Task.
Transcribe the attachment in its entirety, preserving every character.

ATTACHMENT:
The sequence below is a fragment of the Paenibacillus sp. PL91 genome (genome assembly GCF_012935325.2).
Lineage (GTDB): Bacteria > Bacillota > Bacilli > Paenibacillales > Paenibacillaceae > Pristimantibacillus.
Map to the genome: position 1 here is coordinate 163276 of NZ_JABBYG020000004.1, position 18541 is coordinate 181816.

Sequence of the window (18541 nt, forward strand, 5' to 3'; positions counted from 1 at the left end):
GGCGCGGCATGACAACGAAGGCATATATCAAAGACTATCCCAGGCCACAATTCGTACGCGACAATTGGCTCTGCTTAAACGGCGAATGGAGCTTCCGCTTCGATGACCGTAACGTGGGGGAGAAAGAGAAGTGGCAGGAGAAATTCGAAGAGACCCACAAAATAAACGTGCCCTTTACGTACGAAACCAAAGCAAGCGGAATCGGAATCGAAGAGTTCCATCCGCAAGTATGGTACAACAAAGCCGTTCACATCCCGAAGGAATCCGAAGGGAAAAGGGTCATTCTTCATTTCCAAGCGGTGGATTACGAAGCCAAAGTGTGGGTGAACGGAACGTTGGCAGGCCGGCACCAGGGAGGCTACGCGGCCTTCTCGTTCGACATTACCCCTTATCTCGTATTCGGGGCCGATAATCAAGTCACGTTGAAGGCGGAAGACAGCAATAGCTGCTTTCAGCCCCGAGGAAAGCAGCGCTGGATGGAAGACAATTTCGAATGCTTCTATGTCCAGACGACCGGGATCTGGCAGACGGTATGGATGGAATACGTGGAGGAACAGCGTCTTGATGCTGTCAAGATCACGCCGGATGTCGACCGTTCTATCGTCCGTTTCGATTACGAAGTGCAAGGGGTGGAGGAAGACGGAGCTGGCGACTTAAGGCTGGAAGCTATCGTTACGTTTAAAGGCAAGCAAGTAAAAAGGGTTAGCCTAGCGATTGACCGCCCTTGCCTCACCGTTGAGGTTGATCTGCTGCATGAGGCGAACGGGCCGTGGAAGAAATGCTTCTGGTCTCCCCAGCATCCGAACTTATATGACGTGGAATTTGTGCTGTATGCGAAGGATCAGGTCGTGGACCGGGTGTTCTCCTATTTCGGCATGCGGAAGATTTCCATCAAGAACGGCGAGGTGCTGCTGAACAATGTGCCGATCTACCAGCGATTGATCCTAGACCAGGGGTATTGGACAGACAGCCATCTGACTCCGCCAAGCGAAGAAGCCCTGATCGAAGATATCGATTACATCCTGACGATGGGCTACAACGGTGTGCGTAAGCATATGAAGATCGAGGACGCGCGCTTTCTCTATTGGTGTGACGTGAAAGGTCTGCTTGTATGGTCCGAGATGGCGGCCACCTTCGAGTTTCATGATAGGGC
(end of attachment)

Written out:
The sequence below is a fragment of the Paenibacillus sp. PL91 genome (genome assembly GCF_012935325.2).
Lineage (GTDB): Bacteria > Bacillota > Bacilli > Paenibacillales > Paenibacillaceae > Pristimantibacillus.
Map to the genome: position 1 here is coordinate 163276 of NZ_JABBYG020000004.1, position 18541 is coordinate 181816.

Sequence of the window (18541 nt, forward strand, 5' to 3'; positions counted from 1 at the left end):
GGCGCGGCATGACAACGAAGGCATATATCAAAGACTATCCCAGGCCACAATTCGTACGCGACAATTGGCTCTGCTTAAACGGCGAATGGAGCTTCCGCTTCGATGACCGTAACGTGGGGGAGAAAGAGAAGTGGCAGGAGAAATTCGAAGAGACCCACAAAATAAACGTGCCCTTTACGTACGAAACCAAAGCAAGCGGAATCGGAATCGAAGAGTTCCATCCGCAAGTATGGTACAACAAAGCCGTTCACATCCCGAAGGAATCCGAAGGGAAAAGGGTCATTCTTCATTTCCAAGCGGTGGATTACGAAGCCAAAGTGTGGGTGAACGGAACGTTGGCAGGCCGGCACCAGGGAGGCTACGCGGCCTTCTCGTTCGACATTACCCCTTATCTCGTATTCGGGGCCGATAATCAAGTCACGTTGAAGGCGGAAGACAGCAATAGCTGCTTTCAGCCCCGAGGAAAGCAGCGCTGGATGGAAGACAATTTCGAATGCTTCTATGTCCAGACGACCGGGATCTGGCAGACGGTATGGATGGAATACGTGGAGGAACAGCGTCTTGATGCTGTCAAGATCACGCCGGATGTCGACCGTTCTATCGTCCGTTTCGATTACGAAGTGCAAGGGGTGGAGGAAGACGGAGCTGGCGACTTAAGGCTGGAAGCTATCGTTACGTTTAAAGGCAAGCAAGTAAAAAGGGTTAGCCTAGCGATTGACCGCCCTTGCCTCACCGTTGAGGTTGATCTGCTGCATGAGGCGAACGGGCCGTGGAAGAAATGCTTCTGGTCTCCCCAGCATCCGAACTTATATGACGTGGAATTTGTGCTGTATGCGAAGGATCAGGTCGTGGACCGGGTGTTCTCCTATTTCGGCATGCGGAAGATTTCCATCAAGAACGGCGAGGTGCTGCTGAACAATGTGCCGATCTACCAGCGATTGATCCTAGACCAGGGGTATTGGACAGACAGCCATCTGACTCCGCCAAGCGAAGAAGCCCTGATCGAAGATATCGATTACATCCTGACGATGGGCTACAACGGTGTGCGTAAGCATATGAAGATCGAGGACGCGCGCTTTCTCTATTGGTGTGACGTGAAAGGTCTGCTTGTATGGTCCGAGATGGCGGCCACCTTCGAGTTTCATGATAGGGC